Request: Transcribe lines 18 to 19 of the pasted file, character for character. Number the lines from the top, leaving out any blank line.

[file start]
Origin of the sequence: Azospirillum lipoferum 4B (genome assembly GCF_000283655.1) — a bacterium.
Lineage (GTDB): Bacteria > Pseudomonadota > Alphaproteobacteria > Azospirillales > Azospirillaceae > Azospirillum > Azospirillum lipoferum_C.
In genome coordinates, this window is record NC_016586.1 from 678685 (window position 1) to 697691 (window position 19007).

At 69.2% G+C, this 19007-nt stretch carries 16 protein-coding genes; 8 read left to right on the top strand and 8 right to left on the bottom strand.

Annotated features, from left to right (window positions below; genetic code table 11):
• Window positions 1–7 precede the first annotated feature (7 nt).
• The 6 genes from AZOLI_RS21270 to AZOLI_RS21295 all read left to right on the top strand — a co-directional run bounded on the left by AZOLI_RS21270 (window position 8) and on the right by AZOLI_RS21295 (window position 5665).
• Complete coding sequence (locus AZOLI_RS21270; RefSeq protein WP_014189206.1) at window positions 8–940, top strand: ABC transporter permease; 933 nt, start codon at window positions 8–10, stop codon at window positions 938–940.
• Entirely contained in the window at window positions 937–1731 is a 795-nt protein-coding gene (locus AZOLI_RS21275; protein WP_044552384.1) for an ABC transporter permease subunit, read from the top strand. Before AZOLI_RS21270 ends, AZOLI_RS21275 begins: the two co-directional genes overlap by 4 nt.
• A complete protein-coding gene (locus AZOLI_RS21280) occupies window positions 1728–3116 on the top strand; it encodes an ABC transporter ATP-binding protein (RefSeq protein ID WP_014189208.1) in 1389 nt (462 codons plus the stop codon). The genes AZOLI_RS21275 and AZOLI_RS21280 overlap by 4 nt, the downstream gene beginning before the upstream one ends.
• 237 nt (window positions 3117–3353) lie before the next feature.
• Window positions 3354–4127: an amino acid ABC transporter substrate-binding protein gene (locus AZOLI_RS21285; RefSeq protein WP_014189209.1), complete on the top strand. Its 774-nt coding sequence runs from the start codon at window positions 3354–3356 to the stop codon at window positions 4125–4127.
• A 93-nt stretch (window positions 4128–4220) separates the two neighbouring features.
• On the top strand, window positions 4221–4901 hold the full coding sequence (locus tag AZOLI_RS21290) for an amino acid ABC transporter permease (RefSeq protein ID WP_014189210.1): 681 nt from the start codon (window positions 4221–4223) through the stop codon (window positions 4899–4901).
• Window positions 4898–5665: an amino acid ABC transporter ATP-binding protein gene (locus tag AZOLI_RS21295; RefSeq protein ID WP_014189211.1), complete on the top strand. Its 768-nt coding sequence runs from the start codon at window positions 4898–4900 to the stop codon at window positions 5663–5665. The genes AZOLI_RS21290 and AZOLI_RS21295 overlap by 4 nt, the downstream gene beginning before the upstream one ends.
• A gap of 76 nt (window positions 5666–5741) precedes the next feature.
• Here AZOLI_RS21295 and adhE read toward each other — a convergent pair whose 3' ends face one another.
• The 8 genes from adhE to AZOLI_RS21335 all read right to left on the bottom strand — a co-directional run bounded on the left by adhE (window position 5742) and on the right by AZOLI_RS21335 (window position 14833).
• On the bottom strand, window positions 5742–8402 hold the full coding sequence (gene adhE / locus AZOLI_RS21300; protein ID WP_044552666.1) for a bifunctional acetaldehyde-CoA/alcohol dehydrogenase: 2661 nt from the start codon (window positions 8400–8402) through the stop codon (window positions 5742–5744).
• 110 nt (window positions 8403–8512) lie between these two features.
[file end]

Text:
• The 8 genes from adhE to AZOLI_RS21335 all read right to left on the bottom strand — a co-directional run bounded on the left by adhE (window position 5742) and on the right by AZOLI_RS21335 (window position 14833).
• On the bottom strand, window positions 5742–8402 hold the full coding sequence (gene adhE / locus AZOLI_RS21300; protein ID WP_044552666.1) for a bifunctional acetaldehyde-CoA/alcohol dehydrogenase: 2661 nt from the start codon (window positions 8400–8402) through the stop codon (window positions 5742–5744).